Police force down 2 officers
JAFFREY — The Jaffrey Police Department hired a new full-time patrolman last month to fill one of two officer vacancies that have remained unfilled since January. But that hire has since coincided with the departure of another Jaffrey officer, who after serving more than three years in the town accepted a job with the New Ipswich police force.
As a result, the Jaffrey force — which when fully staffed employs 11 full-time officers and one part-time officer — remains down two full-time officers and is in the advanced stages of a hiring process to fill those positions, Police Chief Bill Oswalt said Thursday. The town’s prosecutor is a part-time officer, but works under his own budget line in the town’s operating budget, Oswalt noted.
Jeremy Leblanc, a 26-year-old New Hampshire resident, joined the force on June 1, after having served the Marlborough Police Department for approximately two years, according to Oswalt.
“Coming to Jaffrey was a move that he felt enhanced his professional career and one that would benefit him and his family,” Oswalt said of Leblanc’s decision to leave Marlborough for a similar position in Jaffrey. “He has already demonstrated a high aptitude for police work in the early stages of his field training.”
After completing his training, Oswalt said Leblanc will be a valuable asset to the force, which has lost four officers to police departments in other New Hampshire towns since October 2012. The most recent officer to leave Jaffrey was Officer Weston Vollheim, who served his last day Sunday.
According to Oswalt, Vollheim was hired by the New Ipswich Police Department, where former Jaffrey officer Scott Radford has worked since January.
In addition to Vollheim and Radford, Jaffrey lost officers Brandon Nicholopoulos and Nicholas Jowders in recent months. Nicholopoulos was sworn in as an officer at the Winchester Police Department in March, and Jowders left Jaffrey this spring for a full-time patrolman position at the Nashua Police Department, which he began April 1.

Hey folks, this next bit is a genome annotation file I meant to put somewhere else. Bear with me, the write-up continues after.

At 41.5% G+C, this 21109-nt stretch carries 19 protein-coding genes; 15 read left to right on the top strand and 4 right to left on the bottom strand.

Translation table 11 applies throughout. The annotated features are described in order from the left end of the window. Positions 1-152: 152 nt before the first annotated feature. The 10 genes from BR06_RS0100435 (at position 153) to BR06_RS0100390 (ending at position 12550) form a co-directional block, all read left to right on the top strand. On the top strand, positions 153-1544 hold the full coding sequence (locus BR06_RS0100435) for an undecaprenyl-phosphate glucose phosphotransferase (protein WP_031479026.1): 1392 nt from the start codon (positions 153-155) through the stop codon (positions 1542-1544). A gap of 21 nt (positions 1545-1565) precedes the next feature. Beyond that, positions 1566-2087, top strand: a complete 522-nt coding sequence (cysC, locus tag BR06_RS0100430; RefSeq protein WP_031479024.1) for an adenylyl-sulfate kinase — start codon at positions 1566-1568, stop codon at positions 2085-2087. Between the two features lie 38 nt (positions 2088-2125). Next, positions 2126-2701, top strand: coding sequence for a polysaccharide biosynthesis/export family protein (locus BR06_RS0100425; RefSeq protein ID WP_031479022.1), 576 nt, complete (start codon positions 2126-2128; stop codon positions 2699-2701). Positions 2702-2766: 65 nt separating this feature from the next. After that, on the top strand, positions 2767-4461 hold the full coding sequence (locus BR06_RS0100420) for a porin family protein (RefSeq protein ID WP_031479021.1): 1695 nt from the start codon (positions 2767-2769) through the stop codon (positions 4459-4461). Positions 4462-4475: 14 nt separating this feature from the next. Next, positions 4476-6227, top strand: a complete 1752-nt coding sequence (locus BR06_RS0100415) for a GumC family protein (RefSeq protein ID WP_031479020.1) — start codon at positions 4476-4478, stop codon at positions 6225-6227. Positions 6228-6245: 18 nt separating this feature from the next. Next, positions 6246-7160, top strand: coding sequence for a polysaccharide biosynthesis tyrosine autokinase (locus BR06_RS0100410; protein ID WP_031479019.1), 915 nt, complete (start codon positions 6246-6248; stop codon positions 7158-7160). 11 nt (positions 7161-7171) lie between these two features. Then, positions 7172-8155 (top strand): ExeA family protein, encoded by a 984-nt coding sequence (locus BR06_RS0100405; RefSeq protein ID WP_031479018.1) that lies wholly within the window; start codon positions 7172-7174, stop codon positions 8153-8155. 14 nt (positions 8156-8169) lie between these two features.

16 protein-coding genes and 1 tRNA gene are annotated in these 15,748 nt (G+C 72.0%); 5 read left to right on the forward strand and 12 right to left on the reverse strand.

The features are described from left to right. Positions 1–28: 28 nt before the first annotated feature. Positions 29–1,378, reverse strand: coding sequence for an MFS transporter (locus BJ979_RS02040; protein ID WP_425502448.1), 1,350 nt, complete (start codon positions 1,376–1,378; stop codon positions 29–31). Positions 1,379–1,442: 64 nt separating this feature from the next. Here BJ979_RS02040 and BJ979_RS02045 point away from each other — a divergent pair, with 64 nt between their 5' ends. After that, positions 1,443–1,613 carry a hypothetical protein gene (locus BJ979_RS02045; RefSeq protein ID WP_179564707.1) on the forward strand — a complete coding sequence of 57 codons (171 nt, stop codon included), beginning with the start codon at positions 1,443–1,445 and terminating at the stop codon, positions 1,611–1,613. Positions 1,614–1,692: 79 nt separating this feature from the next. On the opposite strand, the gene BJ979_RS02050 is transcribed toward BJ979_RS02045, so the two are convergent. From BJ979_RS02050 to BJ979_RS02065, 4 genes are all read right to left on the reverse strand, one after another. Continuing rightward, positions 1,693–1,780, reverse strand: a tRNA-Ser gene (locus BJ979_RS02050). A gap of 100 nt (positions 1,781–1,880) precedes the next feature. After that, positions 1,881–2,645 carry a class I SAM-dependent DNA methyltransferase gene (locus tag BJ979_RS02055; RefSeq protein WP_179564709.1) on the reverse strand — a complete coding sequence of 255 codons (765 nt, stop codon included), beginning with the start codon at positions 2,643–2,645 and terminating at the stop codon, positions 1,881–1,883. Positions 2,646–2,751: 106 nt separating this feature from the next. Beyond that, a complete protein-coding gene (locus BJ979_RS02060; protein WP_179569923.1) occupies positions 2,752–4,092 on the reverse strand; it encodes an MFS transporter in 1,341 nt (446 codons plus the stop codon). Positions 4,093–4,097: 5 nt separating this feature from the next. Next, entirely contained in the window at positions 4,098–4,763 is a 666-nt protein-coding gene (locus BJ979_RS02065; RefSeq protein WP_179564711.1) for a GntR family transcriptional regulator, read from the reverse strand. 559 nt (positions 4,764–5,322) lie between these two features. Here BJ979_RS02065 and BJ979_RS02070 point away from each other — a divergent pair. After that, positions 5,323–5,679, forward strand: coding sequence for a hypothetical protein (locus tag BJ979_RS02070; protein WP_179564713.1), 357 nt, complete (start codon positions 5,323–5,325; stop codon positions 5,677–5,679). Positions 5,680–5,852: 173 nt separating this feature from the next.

Opportunities for advancement and/or pay increases are factors that have contributed to officers’ decisions to leave Jaffrey, Oswalt said.
Due to the turnover in employment, the Jaffrey Police Department called upon former School Resource Officer Chris Anderson to return to his position as a full-time patrolman in late March, in order to help fill vacant shifts. Anderson had served as SRO for the Jaffrey-Rindge School District since July 2010, and was scheduled to continue that role through July 1. After a three year run, the school district decided to cut the SRO position from its 2013-14 budget, which voters in Jaffrey and Rindge approved in March.
Oswalt said last week that losing one officer is difficult enough, but losing four officers in less than a year really puts a strain on the department and requires adjustments in the amount of time spent on investigation, supervision and patrol. But by making those scheduling adjustments, he said the department has been able to limit increased overtime costs.
Alyssa Dandrea can be reached at 924-7172 ext. 228 or firstname.lastname@example.org. She’s on Twitter at @alyssadandrea.